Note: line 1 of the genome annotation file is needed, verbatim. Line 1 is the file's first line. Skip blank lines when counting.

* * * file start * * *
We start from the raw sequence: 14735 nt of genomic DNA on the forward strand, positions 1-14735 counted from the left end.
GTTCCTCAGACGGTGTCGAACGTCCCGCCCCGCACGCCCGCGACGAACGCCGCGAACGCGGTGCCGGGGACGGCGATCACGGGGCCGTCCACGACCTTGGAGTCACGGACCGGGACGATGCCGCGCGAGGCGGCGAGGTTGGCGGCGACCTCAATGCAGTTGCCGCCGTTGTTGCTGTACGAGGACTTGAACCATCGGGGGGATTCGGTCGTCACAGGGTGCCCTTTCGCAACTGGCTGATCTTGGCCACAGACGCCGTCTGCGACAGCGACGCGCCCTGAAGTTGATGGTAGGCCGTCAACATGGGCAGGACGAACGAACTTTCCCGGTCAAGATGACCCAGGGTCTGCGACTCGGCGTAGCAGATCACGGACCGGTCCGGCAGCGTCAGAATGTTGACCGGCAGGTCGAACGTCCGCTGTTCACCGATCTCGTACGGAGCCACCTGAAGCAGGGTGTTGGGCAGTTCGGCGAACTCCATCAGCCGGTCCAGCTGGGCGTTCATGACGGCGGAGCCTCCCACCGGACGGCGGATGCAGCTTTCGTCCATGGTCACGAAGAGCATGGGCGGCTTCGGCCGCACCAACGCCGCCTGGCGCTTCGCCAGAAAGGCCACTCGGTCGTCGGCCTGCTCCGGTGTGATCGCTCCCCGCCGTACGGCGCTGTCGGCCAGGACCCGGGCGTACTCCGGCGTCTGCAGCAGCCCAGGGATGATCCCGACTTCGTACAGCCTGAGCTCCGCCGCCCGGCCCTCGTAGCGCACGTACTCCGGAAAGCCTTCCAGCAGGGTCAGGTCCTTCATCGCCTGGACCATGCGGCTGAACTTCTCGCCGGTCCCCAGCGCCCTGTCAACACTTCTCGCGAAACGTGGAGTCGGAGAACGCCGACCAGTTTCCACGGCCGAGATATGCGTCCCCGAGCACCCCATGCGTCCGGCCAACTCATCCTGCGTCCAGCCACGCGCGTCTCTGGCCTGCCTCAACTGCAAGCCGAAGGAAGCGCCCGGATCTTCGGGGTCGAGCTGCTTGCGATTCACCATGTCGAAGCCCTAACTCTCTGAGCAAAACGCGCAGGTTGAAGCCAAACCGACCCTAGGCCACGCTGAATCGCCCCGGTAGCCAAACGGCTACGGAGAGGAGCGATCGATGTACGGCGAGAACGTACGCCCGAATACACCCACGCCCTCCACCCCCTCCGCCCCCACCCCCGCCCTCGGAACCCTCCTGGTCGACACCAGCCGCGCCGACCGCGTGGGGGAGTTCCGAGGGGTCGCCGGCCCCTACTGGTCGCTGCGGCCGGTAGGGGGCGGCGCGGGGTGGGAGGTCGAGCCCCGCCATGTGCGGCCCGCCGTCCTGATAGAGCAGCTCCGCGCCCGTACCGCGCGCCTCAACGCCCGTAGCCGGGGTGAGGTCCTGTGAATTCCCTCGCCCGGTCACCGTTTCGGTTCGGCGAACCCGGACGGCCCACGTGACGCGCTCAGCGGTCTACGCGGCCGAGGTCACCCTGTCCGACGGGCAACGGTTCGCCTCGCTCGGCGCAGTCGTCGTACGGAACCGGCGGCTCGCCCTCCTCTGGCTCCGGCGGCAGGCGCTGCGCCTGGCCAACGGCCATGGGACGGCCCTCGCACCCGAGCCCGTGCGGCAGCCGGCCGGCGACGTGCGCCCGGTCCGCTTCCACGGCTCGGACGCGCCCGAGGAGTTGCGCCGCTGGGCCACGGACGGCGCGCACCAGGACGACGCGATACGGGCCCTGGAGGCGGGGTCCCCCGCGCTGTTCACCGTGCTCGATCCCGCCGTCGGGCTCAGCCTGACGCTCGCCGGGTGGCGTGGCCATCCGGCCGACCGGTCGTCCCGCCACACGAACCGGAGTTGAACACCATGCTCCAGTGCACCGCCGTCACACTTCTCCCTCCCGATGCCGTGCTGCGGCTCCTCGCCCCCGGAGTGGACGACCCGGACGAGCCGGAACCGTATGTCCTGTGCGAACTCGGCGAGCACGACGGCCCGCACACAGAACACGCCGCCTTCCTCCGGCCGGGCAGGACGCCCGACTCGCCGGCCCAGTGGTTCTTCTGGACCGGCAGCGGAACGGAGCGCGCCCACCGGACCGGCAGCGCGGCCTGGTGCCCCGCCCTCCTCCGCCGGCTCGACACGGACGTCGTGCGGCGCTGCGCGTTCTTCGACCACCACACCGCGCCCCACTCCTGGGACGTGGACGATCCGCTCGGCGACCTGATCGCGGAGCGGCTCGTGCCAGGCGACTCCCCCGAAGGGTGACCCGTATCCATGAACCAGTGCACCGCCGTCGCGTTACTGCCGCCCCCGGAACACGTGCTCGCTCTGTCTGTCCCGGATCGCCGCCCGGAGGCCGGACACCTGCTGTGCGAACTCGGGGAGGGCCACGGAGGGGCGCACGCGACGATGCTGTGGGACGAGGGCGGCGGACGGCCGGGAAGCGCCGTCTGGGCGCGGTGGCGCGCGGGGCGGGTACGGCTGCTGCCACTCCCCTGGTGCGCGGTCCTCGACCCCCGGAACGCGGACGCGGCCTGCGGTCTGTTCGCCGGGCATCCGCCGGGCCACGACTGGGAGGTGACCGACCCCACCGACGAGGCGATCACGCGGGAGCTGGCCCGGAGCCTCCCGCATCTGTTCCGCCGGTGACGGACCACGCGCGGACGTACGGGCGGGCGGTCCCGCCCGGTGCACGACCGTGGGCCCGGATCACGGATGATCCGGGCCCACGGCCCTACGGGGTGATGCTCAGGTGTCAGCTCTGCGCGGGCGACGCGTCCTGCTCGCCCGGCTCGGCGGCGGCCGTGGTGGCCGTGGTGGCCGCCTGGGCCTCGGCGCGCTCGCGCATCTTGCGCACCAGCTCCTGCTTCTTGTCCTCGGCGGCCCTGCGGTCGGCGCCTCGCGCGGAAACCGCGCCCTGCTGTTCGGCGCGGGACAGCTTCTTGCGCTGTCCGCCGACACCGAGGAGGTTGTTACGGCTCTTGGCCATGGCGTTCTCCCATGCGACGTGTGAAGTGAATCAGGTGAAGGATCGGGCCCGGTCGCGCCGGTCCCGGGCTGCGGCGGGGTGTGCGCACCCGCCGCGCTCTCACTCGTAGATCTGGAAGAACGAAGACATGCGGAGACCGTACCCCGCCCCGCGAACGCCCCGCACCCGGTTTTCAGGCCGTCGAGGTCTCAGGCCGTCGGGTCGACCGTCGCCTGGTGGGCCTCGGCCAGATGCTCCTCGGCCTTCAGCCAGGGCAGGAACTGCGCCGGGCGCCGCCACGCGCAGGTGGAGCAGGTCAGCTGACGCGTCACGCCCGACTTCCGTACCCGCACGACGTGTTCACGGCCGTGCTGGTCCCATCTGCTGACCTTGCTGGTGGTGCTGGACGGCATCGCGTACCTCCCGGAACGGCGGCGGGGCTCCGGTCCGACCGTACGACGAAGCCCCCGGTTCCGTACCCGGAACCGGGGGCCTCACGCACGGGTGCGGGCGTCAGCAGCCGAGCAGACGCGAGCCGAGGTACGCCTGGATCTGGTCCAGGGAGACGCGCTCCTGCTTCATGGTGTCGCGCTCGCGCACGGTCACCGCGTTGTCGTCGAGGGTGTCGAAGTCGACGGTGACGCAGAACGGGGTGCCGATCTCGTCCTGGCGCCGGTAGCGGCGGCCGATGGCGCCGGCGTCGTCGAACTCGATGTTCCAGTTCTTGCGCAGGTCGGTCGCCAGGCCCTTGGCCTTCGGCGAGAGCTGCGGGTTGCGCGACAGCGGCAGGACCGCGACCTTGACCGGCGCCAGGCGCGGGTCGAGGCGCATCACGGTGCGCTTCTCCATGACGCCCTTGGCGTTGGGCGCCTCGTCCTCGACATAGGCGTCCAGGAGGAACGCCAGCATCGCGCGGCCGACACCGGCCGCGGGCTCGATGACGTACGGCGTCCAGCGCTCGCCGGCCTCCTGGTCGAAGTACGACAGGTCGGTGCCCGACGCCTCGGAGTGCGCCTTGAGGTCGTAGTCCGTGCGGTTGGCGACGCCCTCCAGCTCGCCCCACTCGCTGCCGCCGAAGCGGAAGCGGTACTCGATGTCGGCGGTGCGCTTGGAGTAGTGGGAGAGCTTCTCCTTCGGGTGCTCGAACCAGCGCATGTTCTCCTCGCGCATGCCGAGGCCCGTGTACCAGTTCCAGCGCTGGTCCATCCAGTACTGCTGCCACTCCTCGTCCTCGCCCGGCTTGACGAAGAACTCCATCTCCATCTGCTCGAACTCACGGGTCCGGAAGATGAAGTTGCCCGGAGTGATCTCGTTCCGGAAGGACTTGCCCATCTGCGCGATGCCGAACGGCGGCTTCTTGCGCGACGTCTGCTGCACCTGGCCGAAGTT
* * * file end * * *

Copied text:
We start from the raw sequence: 14735 nt of genomic DNA on the forward strand, positions 1-14735 counted from the left end.